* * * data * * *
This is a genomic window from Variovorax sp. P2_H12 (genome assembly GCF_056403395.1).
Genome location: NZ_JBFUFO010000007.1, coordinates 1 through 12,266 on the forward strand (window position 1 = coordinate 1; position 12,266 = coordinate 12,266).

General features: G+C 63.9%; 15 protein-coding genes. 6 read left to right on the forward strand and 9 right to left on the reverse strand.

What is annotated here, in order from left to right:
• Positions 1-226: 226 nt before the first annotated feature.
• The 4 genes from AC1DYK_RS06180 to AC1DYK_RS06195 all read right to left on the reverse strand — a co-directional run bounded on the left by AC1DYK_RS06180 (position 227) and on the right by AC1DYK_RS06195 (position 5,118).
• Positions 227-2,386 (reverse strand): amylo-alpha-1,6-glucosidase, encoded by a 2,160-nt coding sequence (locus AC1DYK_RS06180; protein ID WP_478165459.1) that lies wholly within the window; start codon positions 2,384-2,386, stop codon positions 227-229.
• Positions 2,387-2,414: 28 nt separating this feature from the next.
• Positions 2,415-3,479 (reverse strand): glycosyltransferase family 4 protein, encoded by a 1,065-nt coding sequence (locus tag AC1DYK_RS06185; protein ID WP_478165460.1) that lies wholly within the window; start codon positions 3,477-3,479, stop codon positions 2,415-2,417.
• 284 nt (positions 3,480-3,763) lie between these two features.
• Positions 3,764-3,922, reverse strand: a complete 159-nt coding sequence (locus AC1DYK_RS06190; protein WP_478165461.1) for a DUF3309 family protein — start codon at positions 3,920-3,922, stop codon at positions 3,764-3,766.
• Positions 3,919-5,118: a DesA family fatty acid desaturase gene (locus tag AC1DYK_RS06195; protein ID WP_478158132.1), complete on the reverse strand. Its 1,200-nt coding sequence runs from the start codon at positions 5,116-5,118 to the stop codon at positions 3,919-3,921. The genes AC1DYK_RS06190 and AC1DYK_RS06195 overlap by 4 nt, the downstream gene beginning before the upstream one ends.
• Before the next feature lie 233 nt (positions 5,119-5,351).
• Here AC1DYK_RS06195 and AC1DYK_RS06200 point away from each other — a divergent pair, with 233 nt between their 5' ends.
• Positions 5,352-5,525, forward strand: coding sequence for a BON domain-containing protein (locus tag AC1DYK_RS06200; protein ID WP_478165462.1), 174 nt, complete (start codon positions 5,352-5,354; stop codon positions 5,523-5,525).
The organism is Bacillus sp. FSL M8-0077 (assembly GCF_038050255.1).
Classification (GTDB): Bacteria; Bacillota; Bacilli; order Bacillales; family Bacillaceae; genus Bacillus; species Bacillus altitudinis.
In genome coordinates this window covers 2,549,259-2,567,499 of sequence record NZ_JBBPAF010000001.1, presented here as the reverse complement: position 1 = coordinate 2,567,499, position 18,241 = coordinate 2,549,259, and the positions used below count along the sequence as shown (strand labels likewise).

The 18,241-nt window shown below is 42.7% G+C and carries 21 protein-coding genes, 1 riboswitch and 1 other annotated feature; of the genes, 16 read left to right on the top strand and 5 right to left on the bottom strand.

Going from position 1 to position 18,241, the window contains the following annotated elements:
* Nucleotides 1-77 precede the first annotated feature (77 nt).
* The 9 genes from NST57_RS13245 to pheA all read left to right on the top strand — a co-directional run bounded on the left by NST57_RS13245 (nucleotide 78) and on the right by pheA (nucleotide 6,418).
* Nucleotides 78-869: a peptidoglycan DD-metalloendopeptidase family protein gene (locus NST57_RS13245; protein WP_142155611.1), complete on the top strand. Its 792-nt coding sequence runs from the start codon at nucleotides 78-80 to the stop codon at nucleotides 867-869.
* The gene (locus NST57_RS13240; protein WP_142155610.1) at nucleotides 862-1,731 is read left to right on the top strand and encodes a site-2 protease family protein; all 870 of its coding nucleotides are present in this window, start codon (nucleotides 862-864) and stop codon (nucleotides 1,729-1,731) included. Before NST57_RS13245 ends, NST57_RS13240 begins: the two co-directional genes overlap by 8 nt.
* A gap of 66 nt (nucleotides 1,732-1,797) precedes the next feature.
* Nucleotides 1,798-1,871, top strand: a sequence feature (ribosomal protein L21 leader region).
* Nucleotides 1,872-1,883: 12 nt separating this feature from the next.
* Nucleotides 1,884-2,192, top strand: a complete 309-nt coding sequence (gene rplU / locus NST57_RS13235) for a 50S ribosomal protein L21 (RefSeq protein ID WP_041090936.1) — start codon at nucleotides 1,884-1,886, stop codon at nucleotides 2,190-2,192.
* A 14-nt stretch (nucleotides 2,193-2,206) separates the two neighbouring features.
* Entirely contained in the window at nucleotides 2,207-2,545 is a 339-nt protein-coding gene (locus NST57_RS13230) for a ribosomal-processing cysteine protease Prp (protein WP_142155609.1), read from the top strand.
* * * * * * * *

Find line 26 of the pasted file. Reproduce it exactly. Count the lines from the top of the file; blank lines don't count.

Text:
* Nucleotides 1,798-1,871, top strand: a sequence feature (ribosomal protein L21 leader region).